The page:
I considered having my 3rd grader sit out the tests, since I believe they are meaningless may not be developmentally appropriate, are covering curriculum still being put into place due to the poor rollout of Common Core, only give a snapshot of how well the teachers have prepared the children for the test, among many reasons. HOWEVER, since we are in a school district which has historically not performed at the upper levels (as many neighboring districts do, such as Scarsdale and Edgemont) and my child is a top performer, I felt it would help the district stats. Unfortunately, the reality is even those who know tests are only a poor snapshot of school performance use those same results as a reference when looking to purchase a home.

Apr. 03 2014 11:40 AM
jgarbuz from Queens

I just love these anti-human liberals who say that they are "humanitarians" but just hate the idea of being "too many" humans on earth. Liberals are hypocritical idiots. And it's no wonder that "overpopulated" countries like China are catching up and will soon overtake us in everything.

Apr. 03 2014 11:40 AM
BK from Hoboken

Good lord. Te school has "organic evaluations"?! Tests are evil right? Since when is it wrong to figure out who can grasp the English language? Or math? It doesn't matter if you are black white rich or poor- the English language is the English language and math is math. This reminds me of the SAT "re-calibration" about 15 years ago when I was in college. They essentially curve up the bad scores to make slow kids feel smarter. Yaaay! Everyone gets a trophy for participating right?!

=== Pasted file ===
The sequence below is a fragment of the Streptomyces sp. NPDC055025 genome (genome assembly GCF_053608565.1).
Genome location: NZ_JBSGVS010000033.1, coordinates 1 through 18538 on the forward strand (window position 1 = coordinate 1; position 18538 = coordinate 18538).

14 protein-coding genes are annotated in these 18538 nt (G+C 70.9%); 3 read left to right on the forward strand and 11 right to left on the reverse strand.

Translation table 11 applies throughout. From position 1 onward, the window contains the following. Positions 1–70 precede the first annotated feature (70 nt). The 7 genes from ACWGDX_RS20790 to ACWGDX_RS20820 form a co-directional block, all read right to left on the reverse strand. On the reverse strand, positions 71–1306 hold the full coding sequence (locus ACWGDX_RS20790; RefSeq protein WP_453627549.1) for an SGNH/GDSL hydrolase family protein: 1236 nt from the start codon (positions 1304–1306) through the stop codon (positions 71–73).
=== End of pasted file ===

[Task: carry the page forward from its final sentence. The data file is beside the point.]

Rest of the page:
Apr. 03 2014 11:37 AM
Katherine Schwarz from Nyack

If we consider that every new child born has an ecological footprint that contributes to climate change and other environmental degradation that are damaging if not destroying the planet, we should not be encouraging more babies being born with tax breaks at all. We should be giving tax breaks for contraceptive use. I myself, as a passionable environmentalist, encourage higher taxes of gasoline, and discourage the tax breaks for owning homes also. I would gladly pay far more income tax for contraceptives and for sex education and environmental education for all!

Apr. 03 2014 11:34 AM
steve from Manhattan

I am VERY against these ELA tests, and very much would have opted out were it about me, but I am not comfortable playing out my politics with regards to my son's schooling. While I don't believe these tests will give me any useful information about my son, I don't see any significant damage from his taking the test and believe that the potential stigma (questions or even teasing from other students) might make him uneasy or feel "left out". I'm just sorry he needs to waste such significant school time with this.

Apr. 03 2014 11:34 AM
Rob from Westchester

'We were planning on opting out until our 3rd graders conference when the teacher said this: "The time to opt out was in Oct. when we started to torture them. He's fine, and he should have an opportunity to practice testing conditions for the first time-even though it's cruel and age inappropriate- to make them sit for this. True Opting out would mean that he wouldn't have been subjected to the prep. The DAMAGE IS DONE."

And damage it was; he was never anxious and avoidant of school until Thanksgiving. I remember the exact day it started and it didn't abate. She was right; The damage was done months ago, The test is just the final blow.

Apr. 03 2014 11:34 AM